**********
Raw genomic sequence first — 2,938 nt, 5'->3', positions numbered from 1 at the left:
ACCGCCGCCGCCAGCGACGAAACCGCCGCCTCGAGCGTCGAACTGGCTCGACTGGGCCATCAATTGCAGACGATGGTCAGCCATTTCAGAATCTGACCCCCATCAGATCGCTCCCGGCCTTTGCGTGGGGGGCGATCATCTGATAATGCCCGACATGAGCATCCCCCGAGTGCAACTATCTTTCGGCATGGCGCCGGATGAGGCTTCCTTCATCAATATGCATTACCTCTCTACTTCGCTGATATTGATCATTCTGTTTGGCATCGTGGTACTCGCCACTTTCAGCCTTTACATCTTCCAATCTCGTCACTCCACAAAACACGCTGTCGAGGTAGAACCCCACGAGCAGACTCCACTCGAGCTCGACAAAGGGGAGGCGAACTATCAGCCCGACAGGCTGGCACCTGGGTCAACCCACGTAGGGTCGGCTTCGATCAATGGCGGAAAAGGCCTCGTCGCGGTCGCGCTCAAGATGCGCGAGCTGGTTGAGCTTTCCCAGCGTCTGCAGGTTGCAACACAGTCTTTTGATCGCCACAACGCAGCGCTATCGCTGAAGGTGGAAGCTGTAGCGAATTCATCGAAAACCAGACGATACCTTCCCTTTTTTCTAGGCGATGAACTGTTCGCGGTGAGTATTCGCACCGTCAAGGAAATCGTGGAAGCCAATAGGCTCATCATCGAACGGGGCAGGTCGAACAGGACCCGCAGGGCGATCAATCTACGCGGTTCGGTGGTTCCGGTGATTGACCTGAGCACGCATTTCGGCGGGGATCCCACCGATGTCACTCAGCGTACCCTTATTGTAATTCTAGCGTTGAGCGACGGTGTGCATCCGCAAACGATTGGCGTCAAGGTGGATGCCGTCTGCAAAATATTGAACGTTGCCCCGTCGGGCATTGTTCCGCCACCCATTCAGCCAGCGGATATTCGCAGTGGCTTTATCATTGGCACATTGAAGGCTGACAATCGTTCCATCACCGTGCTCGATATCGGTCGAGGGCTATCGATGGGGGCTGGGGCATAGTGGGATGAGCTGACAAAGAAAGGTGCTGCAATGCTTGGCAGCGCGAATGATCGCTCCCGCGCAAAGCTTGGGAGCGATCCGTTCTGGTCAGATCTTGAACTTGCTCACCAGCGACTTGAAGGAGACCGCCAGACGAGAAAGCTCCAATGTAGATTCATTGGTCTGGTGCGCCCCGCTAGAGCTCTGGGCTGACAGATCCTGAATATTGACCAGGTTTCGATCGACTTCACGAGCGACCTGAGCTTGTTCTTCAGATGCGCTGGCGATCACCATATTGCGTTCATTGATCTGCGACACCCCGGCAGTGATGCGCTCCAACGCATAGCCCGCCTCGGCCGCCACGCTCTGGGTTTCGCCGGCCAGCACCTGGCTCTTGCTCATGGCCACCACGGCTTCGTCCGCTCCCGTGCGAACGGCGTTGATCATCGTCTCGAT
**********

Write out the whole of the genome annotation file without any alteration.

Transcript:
Raw genomic sequence first — 2,938 nt, 5'->3', positions numbered from 1 at the left:
ACCGCCGCCGCCAGCGACGAAACCGCCGCCTCGAGCGTCGAACTGGCTCGACTGGGCCATCAATTGCAGACGATGGTCAGCCATTTCAGAATCTGACCCCCATCAGATCGCTCCCGGCCTTTGCGTGGGGGGCGATCATCTGATAATGCCCGACATGAGCATCCCCCGAGTGCAACTATCTTTCGGCATGGCGCCGGATGAGGCTTCCTTCATCAATATGCATTACCTCTCTACTTCGCTGATATTGATCATTCTGTTTGGCATCGTGGTACTCGCCACTTTCAGCCTTTACATCTTCCAATCTCGTCACTCCACAAAACACGCTGTCGAGGTAGAACCCCACGAGCAGACTCCACTCGAGCTCGACAAAGGGGAGGCGAACTATCAGCCCGACAGGCTGGCACCTGGGTCAACCCACGTAGGGTCGGCTTCGATCAATGGCGGAAAAGGCCTCGTCGCGGTCGCGCTCAAGATGCGCGAGCTGGTTGAGCTTTCCCAGCGTCTGCAGGTTGCAACACAGTCTTTTGATCGCCACAACGCAGCGCTATCGCTGAAGGTGGAAGCTGTAGCGAATTCATCGAAAACCAGACGATACCTTCCCTTTTTTCTAGGCGATGAACTGTTCGCGGTGAGTATTCGCACCGTCAAGGAAATCGTGGAAGCCAATAGGCTCATCATCGAACGGGGCAGGTCGAACAGGACCCGCAGGGCGATCAATCTACGCGGTTCGGTGGTTCCGGTGATTGACCTGAGCACGCATTTCGGCGGGGATCCCACCGATGTCACTCAGCGTACCCTTATTGTAATTCTAGCGTTGAGCGACGGTGTGCATCCGCAAACGATTGGCGTCAAGGTGGATGCCGTCTGCAAAATATTGAACGTTGCCCCGTCGGGCATTGTTCCGCCACCCATTCAGCCAGCGGATATTCGCAGTGGCTTTATCATTGGCACATTGAAGGCTGACAATCGTTCCATCACCGTGCTCGATATCGGTCGAGGGCTATCGATGGGGGCTGGGGCATAGTGGGATGAGCTGACAAAGAAAGGTGCTGCAATGCTTGGCAGCGCGAATGATCGCTCCCGCGCAAAGCTTGGGAGCGATCCGTTCTGGTCAGATCTTGAACTTGCTCACCAGCGACTTGAAGGAGACCGCCAGACGAGAAAGCTCCAATGTAGATTCATTGGTCTGGTGCGCCCCGCTAGAGCTCTGGGCTGACAGATCCTGAATATTGACCAGGTTTCGATCGACTTCACGAGCGACCTGAGCTTGTTCTTCAGATGCGCTGGCGATCACCATATTGCGTTCATTGATCTGCGACACCCCGGCAGTGATGCGCTCCAACGCATAGCCCGCCTCGGCCGCCACGCTCTGGGTTTCGCCGGCCAGCACCTGGCTCTTGCTCATGGCCACCACGGCTTCGTCCGCTCCCGTGCGAACGGCGTTGATCATCGTCTCGAT